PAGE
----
Compressed Sensing is really a simple method for finding the sparsest solution to some underdetermined systems of linear equations.
- What sort of underdetermined systems are allowed?
- How can you find this sparsest solution ?
Those are some of the questions that are being answered in some fashion or another in the following resources below (course note, videos) with varying degrees of difficulty. A second set of questions usually are then asked once some of these first issues are addressed:
- Instead of the sparsest solution, can we find the most compressible solution ?
- etc ...
Eventually, you might be interested in subscribing to the Nuit Blanche feed, There are also a Google+ Community, a CompressiveSensing subreddit, a LinkedIn Compressive Sensing group and a Matrix Factorization that you can join and post questions there. In this page, you will find some expository material aimed at various crowds, pick the one you feel most comfortable with:
- Tutorial and review papers at the Rice Repository site.
- Here is an answer I gave on Quora to the following question; "What is compressed sensing (compressive sampling) in layman's terms?". My answer is here and uses the well known 12 balls weighting problem.
- Similarly, another way to see how compressive sensing work is how it is implemented in hardware: How does the Rice one pixel camera work ? (here is a non-exhaustive list of many other hardware/sensors)
- Here is a presentation is designed for very early undergraduates, it's also a work in progress (constructive criticism is welcome):
- Finally, here is a presentation that might provide some insight to engineers and other learned professionals but who may not be entirely familiar to what compressive sensing is. In particular, we try to avoid a unique reference to the L_1 norm and other deeper (and sometimes too narrow) mathematical statement while favoring the hardware/sensor issues:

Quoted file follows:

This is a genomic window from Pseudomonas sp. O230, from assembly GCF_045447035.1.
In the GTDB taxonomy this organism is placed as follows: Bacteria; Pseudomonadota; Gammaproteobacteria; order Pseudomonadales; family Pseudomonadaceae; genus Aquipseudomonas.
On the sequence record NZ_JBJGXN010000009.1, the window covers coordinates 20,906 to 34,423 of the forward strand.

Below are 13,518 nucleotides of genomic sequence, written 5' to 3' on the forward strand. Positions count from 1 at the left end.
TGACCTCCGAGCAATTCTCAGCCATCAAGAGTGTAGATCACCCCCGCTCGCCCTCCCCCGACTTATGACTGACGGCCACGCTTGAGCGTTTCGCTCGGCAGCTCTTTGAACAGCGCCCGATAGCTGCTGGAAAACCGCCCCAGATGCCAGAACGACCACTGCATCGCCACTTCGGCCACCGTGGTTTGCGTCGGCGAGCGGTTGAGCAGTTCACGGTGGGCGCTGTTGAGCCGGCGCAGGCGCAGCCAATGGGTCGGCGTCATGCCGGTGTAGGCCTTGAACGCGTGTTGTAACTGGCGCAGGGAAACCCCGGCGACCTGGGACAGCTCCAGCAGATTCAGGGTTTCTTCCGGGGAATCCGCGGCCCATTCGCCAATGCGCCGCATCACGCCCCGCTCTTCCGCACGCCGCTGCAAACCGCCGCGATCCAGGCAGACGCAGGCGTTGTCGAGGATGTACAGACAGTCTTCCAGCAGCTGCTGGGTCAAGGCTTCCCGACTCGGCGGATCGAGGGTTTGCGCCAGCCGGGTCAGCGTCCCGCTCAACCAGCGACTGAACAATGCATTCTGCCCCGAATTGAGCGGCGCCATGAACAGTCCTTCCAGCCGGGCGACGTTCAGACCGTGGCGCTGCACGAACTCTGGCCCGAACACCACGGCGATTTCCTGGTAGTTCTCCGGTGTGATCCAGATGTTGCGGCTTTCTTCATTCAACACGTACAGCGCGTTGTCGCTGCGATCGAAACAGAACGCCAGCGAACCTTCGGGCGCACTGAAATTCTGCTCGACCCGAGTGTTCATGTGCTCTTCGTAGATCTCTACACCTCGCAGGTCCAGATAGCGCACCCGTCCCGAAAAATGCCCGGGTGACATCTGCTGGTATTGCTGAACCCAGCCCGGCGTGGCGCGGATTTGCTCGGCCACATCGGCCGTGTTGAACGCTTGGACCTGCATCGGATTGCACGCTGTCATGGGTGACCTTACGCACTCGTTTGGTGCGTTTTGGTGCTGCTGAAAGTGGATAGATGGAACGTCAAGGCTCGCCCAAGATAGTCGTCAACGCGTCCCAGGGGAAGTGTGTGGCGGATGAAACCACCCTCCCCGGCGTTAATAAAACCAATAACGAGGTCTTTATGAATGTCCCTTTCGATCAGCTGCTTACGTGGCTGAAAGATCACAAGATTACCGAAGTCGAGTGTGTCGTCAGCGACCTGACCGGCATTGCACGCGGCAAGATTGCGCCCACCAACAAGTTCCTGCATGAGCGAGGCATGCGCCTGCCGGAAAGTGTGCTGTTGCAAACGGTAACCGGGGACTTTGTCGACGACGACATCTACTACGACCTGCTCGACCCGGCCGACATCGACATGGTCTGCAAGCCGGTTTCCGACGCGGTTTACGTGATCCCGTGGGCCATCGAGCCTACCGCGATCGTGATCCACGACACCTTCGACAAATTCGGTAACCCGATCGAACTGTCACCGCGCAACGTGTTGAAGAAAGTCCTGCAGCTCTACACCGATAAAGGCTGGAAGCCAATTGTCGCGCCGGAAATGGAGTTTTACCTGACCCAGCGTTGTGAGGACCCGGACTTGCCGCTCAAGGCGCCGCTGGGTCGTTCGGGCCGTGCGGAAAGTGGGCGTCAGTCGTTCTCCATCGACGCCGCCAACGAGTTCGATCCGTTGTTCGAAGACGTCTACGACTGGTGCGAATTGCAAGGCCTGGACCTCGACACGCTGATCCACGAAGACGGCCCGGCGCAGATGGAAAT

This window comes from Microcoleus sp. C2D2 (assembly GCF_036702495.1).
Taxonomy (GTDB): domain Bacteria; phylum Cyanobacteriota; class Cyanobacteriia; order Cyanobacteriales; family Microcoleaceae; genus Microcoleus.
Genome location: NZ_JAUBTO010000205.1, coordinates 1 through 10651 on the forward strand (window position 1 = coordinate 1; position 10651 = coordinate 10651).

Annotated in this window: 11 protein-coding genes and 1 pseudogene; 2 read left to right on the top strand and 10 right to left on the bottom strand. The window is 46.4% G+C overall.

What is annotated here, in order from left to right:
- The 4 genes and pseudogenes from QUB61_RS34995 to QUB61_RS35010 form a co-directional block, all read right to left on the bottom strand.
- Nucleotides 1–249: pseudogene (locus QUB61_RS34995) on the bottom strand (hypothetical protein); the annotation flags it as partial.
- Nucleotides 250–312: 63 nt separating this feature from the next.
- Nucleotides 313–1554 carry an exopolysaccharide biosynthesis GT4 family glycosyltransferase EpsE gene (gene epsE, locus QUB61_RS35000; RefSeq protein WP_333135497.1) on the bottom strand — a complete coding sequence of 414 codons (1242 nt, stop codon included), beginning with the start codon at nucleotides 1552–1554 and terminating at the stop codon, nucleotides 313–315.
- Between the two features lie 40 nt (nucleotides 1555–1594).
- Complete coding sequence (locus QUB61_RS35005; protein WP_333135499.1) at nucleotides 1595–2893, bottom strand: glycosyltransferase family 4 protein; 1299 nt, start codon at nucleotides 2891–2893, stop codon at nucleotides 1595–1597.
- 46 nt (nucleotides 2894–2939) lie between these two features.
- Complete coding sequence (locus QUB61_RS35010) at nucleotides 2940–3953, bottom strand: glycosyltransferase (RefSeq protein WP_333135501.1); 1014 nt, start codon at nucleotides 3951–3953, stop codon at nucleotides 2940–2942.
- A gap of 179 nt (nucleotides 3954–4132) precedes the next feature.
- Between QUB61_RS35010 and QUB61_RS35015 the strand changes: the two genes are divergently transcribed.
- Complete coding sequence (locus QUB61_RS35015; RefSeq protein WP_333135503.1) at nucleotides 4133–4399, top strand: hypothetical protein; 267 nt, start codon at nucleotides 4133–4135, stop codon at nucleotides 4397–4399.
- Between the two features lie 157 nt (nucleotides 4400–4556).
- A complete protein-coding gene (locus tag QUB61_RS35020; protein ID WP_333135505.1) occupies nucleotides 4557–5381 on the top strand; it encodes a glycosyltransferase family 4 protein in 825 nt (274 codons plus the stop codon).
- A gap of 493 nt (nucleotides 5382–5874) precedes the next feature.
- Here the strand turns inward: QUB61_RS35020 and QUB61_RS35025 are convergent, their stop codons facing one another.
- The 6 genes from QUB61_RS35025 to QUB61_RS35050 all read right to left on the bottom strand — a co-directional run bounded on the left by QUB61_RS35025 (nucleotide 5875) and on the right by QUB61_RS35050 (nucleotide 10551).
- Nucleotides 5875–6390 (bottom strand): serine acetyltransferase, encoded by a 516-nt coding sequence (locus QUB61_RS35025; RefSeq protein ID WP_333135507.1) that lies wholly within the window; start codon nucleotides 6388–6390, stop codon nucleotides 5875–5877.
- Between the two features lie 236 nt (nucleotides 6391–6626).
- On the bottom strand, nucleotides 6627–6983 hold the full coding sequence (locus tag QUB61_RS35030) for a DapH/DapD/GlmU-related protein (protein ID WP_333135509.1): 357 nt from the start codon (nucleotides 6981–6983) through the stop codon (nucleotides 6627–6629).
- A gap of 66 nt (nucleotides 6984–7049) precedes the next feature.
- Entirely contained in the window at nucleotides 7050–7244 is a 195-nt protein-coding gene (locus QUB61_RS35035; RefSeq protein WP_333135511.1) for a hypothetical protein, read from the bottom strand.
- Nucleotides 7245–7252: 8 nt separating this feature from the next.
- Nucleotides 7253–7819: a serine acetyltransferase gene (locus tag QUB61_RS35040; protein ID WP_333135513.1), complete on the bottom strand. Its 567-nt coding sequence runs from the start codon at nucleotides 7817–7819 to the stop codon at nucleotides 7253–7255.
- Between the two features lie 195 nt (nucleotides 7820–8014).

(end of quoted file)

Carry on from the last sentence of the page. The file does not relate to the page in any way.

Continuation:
- A while back, I created a small video of a clown and a woman talking about compressed sensing, let me know if it helps better understand the subject:
- Three videos presenting compressive sensing by Mark Davenport. It's short and to the point.
More in-depth explanation and teachings are provided below:
In terms of books, for less than $3.00 there is one the Kindle store: It can be read on the Kindle, iPad/iPod Touch and other tablets through the Kindle app:
Courses and Lecture Notes:
- Introduction to Compressive Sensing by Richard Baraniuk, Mark Davenport, Marco Duarte, and Chinmay Hegde.at Connexions.org.
- An Introduction to Compressed Sensing by Mark Davenport, Marco Duarte, Yonina Eldar, Gitta Kutyniok
- Compressive Sensing - An Introduction by Massimo Fornasier and Holger Rauhut.
- Notes on Compressed Sensing by Simon Foucart
The following lectures were given at IAS in Princeton and provide a good introduction to CS and related issues:
- Anna Gilbert's lecture 1 Background on sparse approximation
- Anna Gilbert's lecture 2 Hardness results for sparse approximation problems
- Anna Gilbert's lecture 3 Dictionary geometry, greedy algorithms, and convex relaxation
- Rebecca Willett's lecture 1Methods for sparse analysis of high-dimensional data, I
- Rebecca Willett's lecture 2 Sparsity: Correcting Error in Data
- Rebecca Willett's lecture 3 Sparsity: Compressed Sensing
- Rebecca Willett's lecture 4 Sparsity: Generalized Sparsity Measures and Applications
- Rachel Ward's lecture 1 Methods for sparse analysis of high-dimensional data, II
- Sofya Raskhodnikova's lecture 1 Sublinear-Time Algorithms
- Sofya Raskhodnikova's lecture 2 Sublinear-Time Algorithms
- Sofya Raskhodnikova's lecture 3 Sublinear-Time Algorithms